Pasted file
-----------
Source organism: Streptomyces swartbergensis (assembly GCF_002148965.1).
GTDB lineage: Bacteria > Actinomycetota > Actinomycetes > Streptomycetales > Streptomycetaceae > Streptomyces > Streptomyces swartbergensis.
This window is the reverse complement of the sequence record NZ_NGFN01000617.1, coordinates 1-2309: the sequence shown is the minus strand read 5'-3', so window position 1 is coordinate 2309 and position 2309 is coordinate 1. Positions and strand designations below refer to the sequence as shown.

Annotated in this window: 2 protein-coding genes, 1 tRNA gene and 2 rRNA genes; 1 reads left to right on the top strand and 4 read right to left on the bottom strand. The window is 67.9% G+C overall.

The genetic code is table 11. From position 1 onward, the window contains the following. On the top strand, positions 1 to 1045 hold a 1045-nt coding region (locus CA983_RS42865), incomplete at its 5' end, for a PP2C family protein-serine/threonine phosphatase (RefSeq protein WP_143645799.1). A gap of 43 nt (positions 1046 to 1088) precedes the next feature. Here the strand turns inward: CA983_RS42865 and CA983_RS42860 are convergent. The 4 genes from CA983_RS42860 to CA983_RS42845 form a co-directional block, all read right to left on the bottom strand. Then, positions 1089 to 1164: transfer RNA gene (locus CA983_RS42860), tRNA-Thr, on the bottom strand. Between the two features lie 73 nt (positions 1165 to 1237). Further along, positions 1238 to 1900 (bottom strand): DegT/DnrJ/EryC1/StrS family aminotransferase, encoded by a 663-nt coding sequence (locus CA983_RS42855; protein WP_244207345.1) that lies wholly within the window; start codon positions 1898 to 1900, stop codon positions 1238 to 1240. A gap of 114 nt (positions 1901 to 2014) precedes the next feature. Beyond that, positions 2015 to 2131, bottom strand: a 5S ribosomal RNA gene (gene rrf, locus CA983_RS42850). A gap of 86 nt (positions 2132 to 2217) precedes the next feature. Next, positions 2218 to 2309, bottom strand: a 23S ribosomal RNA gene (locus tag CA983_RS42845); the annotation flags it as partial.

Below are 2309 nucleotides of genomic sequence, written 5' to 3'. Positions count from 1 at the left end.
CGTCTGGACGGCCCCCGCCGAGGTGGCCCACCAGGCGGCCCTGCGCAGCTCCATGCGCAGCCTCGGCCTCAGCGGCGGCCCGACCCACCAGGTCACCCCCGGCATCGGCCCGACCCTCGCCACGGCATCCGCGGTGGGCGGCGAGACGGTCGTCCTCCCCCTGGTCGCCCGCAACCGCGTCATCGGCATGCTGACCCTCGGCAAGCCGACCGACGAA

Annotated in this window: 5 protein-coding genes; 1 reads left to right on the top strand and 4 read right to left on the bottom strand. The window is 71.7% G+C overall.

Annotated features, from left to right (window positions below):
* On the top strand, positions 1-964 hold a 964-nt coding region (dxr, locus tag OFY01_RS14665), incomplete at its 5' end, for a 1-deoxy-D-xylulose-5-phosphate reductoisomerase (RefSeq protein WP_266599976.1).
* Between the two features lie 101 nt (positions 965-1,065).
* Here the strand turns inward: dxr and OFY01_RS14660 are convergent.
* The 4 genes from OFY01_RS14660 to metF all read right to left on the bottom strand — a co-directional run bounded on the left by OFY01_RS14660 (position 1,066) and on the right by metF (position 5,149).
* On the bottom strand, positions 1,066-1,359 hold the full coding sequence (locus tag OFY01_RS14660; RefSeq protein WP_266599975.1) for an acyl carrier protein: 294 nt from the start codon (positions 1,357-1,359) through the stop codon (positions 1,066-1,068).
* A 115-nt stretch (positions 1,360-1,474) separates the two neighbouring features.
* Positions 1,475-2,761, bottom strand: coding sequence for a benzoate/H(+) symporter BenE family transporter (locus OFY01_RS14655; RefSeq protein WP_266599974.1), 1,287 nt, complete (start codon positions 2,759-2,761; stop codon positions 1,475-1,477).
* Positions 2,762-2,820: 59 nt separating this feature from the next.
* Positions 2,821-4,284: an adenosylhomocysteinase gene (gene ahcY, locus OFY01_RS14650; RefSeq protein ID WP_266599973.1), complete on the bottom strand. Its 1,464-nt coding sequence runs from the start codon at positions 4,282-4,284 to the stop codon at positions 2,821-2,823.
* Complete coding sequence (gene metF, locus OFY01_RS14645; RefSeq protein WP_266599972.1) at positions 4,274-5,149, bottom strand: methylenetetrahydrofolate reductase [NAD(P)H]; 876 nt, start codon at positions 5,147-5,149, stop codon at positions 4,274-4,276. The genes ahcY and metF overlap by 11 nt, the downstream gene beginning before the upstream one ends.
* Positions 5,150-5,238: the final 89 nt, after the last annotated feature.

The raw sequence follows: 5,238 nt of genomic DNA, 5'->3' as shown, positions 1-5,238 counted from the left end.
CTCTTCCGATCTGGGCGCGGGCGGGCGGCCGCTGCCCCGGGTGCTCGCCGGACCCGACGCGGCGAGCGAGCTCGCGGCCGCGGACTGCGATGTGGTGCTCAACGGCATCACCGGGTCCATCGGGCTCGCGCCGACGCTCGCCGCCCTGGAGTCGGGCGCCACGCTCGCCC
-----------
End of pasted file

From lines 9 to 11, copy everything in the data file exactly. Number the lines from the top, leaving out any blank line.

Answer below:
Annotated features, from left to right (window positions below):
* On the top strand, positions 1-964 hold a 964-nt coding region (dxr, locus tag OFY01_RS14665), incomplete at its 5' end, for a 1-deoxy-D-xylulose-5-phosphate reductoisomerase (RefSeq protein WP_266599976.1).
* Between the two features lie 101 nt (positions 965-1,065).